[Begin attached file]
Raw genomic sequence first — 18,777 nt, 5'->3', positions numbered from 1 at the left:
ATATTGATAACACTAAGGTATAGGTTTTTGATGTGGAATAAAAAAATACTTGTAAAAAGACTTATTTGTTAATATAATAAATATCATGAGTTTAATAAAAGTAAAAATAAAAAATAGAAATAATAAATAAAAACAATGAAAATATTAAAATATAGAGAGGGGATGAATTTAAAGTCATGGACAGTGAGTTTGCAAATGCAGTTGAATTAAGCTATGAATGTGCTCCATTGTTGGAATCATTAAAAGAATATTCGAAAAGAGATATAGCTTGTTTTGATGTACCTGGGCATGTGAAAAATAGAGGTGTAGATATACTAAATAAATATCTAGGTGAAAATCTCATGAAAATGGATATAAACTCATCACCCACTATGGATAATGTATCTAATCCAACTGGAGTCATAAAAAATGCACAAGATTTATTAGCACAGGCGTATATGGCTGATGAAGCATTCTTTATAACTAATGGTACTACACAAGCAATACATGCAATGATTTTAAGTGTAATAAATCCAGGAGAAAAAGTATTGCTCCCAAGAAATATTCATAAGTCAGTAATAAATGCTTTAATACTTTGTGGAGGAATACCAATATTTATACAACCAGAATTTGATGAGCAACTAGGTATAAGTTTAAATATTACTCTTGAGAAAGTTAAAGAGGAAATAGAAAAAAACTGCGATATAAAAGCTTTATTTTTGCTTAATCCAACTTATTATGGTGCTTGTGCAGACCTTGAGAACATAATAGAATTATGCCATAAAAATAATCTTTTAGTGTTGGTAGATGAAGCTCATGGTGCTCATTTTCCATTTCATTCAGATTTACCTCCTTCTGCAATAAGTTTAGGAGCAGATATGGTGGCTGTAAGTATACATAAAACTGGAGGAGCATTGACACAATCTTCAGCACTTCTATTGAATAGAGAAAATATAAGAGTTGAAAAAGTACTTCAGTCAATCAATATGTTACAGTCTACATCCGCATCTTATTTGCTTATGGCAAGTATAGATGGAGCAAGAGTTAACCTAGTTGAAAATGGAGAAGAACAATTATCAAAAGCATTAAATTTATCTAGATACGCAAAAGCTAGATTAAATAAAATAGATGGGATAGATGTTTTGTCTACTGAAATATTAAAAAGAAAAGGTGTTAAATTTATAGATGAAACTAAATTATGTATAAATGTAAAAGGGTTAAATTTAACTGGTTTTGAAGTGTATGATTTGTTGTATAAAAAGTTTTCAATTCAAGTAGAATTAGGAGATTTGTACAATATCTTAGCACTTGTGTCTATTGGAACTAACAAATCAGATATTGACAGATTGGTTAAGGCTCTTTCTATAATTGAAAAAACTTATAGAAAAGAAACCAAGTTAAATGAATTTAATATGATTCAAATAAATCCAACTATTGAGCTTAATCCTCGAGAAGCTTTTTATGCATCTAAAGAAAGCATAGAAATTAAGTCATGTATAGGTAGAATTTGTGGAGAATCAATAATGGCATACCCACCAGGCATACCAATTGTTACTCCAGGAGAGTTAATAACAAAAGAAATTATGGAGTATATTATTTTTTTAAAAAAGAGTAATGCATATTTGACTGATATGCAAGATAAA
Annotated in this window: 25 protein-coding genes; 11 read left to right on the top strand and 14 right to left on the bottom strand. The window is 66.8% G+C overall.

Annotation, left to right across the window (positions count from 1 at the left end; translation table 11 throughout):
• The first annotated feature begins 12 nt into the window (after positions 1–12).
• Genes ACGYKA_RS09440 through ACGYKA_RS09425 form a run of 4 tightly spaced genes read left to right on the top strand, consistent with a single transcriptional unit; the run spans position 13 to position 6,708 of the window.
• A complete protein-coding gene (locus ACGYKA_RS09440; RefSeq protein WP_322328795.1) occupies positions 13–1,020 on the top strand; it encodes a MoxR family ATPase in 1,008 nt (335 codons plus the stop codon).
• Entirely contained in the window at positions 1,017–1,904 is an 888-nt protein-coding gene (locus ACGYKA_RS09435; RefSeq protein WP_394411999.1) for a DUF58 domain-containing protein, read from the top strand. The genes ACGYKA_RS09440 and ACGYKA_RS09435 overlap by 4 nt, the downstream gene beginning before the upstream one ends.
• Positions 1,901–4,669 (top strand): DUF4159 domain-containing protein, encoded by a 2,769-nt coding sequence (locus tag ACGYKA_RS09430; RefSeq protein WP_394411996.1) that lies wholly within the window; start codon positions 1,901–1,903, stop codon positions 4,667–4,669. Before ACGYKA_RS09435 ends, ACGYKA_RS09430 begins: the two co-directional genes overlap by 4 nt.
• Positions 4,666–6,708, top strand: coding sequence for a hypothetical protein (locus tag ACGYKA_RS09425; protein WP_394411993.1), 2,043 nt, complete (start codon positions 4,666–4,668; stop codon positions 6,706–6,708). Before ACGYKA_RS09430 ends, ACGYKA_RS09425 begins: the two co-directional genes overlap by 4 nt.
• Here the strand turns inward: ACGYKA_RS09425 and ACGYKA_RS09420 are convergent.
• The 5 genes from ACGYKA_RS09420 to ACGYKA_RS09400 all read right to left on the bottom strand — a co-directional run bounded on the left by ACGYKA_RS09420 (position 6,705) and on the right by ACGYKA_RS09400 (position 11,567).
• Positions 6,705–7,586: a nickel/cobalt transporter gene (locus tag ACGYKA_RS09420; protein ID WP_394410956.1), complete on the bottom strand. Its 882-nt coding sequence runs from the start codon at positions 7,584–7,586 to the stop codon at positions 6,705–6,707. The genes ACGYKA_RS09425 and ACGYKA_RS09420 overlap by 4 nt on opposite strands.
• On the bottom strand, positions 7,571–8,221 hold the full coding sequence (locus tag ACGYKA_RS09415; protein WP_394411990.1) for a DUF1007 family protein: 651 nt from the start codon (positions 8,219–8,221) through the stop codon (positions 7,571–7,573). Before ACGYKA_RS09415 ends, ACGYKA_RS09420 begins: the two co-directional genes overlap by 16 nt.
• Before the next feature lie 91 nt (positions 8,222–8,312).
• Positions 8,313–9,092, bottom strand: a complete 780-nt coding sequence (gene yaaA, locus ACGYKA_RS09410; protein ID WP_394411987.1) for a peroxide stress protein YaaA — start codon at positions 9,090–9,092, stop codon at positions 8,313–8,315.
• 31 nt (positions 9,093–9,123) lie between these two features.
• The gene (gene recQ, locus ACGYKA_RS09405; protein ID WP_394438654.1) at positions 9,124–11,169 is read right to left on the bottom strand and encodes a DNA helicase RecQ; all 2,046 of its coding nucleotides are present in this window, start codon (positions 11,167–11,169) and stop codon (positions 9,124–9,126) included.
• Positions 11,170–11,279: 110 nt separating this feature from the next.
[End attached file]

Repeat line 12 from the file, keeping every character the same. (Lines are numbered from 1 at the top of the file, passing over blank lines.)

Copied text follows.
• The 5 genes from ACGYKA_RS09420 to ACGYKA_RS09400 all read right to left on the bottom strand — a co-directional run bounded on the left by ACGYKA_RS09420 (position 6,705) and on the right by ACGYKA_RS09400 (position 11,567).